Medicinal cannabis could help with the chronic pain experienced by retired athletes.
Rob Scott and Pip Christmass
Updated: 15 September 2020 7:10 am
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Medicinal cannabis trial in Perth and Melbourne
(Source: 7NEWS Perth)
As a massive class action builds over concussion in the AFL, another problem is emerging.
Heavy knocks are causing injuries that leave players suffering from a lifetime of crippling chronic pain.
But world-leading clinical trials in Perth and Melbourne have found daily doses of medicinal cannabis can provide relief to those whose pain is so severe they rely on large doses of drugs like morphine to get through the day.
Years of rough play has taken its toll for ex-WAFL and VFL player Ryan Gale.
“I don’t think I ever went one week without pain somewhere,” he told 7NEWS.
Like so many sports players, Ryan had pushed through the pain, hiding it from club doctors.
“Physios say, ‘are you alright?’,” Ryan said.
“(You say) yes you are alright, give me an injection and get me back on the field.”
It was a mindset that led to years of chronic pain.
But at just 33, he ended up needing a hip replacement.
Countless retired sportspeople have the same problems.
But Richard Hopkins, the managing director of Zelira Therapeutics, which is conducting a medicinal cannabis trial for retired athletes, says the sporting pain and injury is a “silent epidemic” not being talked about often enough.
Early results of the Zelira Therapeutics trial, being carried out at St Vincent’s Hospital in Melbourne and Emerald Clinics in Perth, have shown medicinal cannabis can safely provide relief to patients who would otherwise be relying on opioid-based medications such as morphine.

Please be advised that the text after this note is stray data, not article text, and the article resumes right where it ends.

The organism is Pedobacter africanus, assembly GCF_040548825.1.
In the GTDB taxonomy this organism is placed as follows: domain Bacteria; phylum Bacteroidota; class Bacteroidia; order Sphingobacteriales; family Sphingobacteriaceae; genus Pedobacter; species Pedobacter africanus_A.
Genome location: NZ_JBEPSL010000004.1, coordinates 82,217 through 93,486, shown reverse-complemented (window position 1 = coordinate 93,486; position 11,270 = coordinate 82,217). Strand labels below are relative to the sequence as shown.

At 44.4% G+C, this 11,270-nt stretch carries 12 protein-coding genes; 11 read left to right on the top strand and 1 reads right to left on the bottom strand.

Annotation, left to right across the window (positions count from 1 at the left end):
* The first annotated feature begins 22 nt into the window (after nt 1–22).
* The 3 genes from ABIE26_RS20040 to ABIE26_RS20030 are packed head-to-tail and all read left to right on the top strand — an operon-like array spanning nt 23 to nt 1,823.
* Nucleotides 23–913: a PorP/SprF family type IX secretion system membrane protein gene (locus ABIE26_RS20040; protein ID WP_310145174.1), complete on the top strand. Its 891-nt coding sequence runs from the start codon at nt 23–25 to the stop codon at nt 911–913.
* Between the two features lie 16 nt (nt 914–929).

“Not only did we find that our cannabinoid formulation is safe for them to use and did not result in any serious side-effects, but we have also seen promising positive effects on their physical and mental wellbeing,” Dr Hopkins said.
Seven patients who used at least 60mgs of morphine or equivalent medication daily to treat chronic pain took part in Phase 1 of the study.
Patients were given a single dose of a medicinal cannabis formulation on the first day, followed by two doses daily for a further six days.
A questionnaire filled out by trial patients showed a “significant improvement” in pain interference scores, which measures how pain impacts a person’s function and daily life.
It doesn’t work for everyone and more research is needed, but for Ryan Gale, it’s been a game-changer.
“It’s so much better than taking some of the other stuff,” he told 7NEWS.
Dr Hopkins said the adverse side-effects of opioid-based treatment, including physical dependence, meant alternatives needed to be found.
“In the United States, an estimated 49,000 people died from opioid overdose in 2017 and that’s why it’s so important that we find alternative medications to treat chronic pain,” he said.